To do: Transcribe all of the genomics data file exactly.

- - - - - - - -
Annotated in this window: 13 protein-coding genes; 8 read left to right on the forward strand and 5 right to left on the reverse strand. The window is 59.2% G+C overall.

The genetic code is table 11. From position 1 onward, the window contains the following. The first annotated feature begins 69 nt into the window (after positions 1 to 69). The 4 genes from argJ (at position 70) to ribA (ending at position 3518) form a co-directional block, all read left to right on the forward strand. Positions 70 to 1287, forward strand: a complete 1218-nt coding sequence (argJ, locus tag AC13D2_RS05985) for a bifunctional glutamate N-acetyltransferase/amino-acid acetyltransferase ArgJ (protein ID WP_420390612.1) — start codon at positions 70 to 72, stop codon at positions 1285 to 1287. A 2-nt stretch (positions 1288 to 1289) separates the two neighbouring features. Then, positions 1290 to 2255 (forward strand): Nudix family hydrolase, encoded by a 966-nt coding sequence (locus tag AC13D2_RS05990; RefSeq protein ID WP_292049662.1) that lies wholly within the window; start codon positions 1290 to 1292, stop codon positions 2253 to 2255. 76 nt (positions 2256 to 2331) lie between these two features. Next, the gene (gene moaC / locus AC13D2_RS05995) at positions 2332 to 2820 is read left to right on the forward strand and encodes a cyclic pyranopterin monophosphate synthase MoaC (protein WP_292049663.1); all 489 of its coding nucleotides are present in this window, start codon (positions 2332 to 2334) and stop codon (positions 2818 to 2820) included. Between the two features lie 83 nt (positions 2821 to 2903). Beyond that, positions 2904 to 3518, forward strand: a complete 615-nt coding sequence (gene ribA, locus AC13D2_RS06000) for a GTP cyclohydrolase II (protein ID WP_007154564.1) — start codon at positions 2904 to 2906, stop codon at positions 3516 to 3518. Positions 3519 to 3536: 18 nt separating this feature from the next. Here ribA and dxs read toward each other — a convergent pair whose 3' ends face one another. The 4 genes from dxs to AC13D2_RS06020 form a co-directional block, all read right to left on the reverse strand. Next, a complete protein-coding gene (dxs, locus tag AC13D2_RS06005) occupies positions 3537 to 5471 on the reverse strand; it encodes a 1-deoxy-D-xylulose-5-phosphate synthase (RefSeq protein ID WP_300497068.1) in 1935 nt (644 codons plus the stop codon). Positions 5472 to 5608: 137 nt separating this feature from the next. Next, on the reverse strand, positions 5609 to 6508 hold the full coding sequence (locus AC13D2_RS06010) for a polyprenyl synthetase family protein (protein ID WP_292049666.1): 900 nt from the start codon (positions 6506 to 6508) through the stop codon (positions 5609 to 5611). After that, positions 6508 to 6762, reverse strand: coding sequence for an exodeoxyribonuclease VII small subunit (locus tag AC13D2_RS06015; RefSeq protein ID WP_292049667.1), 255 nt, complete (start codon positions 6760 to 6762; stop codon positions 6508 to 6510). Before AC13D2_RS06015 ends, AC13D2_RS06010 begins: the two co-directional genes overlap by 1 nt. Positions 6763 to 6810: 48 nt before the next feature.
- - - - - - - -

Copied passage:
Annotated in this window: 13 protein-coding genes; 8 read left to right on the forward strand and 5 right to left on the reverse strand. The window is 59.2% G+C overall.

The genetic code is table 11. From position 1 onward, the window contains the following. The first annotated feature begins 69 nt into the window (after positions 1 to 69). The 4 genes from argJ (at position 70) to ribA (ending at position 3518) form a co-directional block, all read left to right on the forward strand. Positions 70 to 1287, forward strand: a complete 1218-nt coding sequence (argJ, locus tag AC13D2_RS05985) for a bifunctional glutamate N-acetyltransferase/amino-acid acetyltransferase ArgJ (protein ID WP_420390612.1) — start codon at positions 70 to 72, stop codon at positions 1285 to 1287. A 2-nt stretch (positions 1288 to 1289) separates the two neighbouring features. Then, positions 1290 to 2255 (forward strand): Nudix family hydrolase, encoded by a 966-nt coding sequence (locus tag AC13D2_RS05990; RefSeq protein ID WP_292049662.1) that lies wholly within the window; start codon positions 1290 to 1292, stop codon positions 2253 to 2255. 76 nt (positions 2256 to 2331) lie between these two features. Next, the gene (gene moaC / locus AC13D2_RS05995) at positions 2332 to 2820 is read left to right on the forward strand and encodes a cyclic pyranopterin monophosphate synthase MoaC (protein WP_292049663.1); all 489 of its coding nucleotides are present in this window, start codon (positions 2332 to 2334) and stop codon (positions 2818 to 2820) included. Between the two features lie 83 nt (positions 2821 to 2903). Beyond that, positions 2904 to 3518, forward strand: a complete 615-nt coding sequence (gene ribA, locus AC13D2_RS06000) for a GTP cyclohydrolase II (protein ID WP_007154564.1) — start codon at positions 2904 to 2906, stop codon at positions 3516 to 3518. Positions 3519 to 3536: 18 nt separating this feature from the next. Here ribA and dxs read toward each other — a convergent pair whose 3' ends face one another. The 4 genes from dxs to AC13D2_RS06020 form a co-directional block, all read right to left on the reverse strand. Next, a complete protein-coding gene (dxs, locus tag AC13D2_RS06005) occupies positions 3537 to 5471 on the reverse strand; it encodes a 1-deoxy-D-xylulose-5-phosphate synthase (RefSeq protein ID WP_300497068.1) in 1935 nt (644 codons plus the stop codon). Positions 5472 to 5608: 137 nt separating this feature from the next. Next, on the reverse strand, positions 5609 to 6508 hold the full coding sequence (locus AC13D2_RS06010) for a polyprenyl synthetase family protein (protein ID WP_292049666.1): 900 nt from the start codon (positions 6506 to 6508) through the stop codon (positions 5609 to 5611). After that, positions 6508 to 6762, reverse strand: coding sequence for an exodeoxyribonuclease VII small subunit (locus tag AC13D2_RS06015; RefSeq protein ID WP_292049667.1), 255 nt, complete (start codon positions 6760 to 6762; stop codon positions 6508 to 6510). Before AC13D2_RS06015 ends, AC13D2_RS06010 begins: the two co-directional genes overlap by 1 nt. Positions 6763 to 6810: 48 nt before the next feature.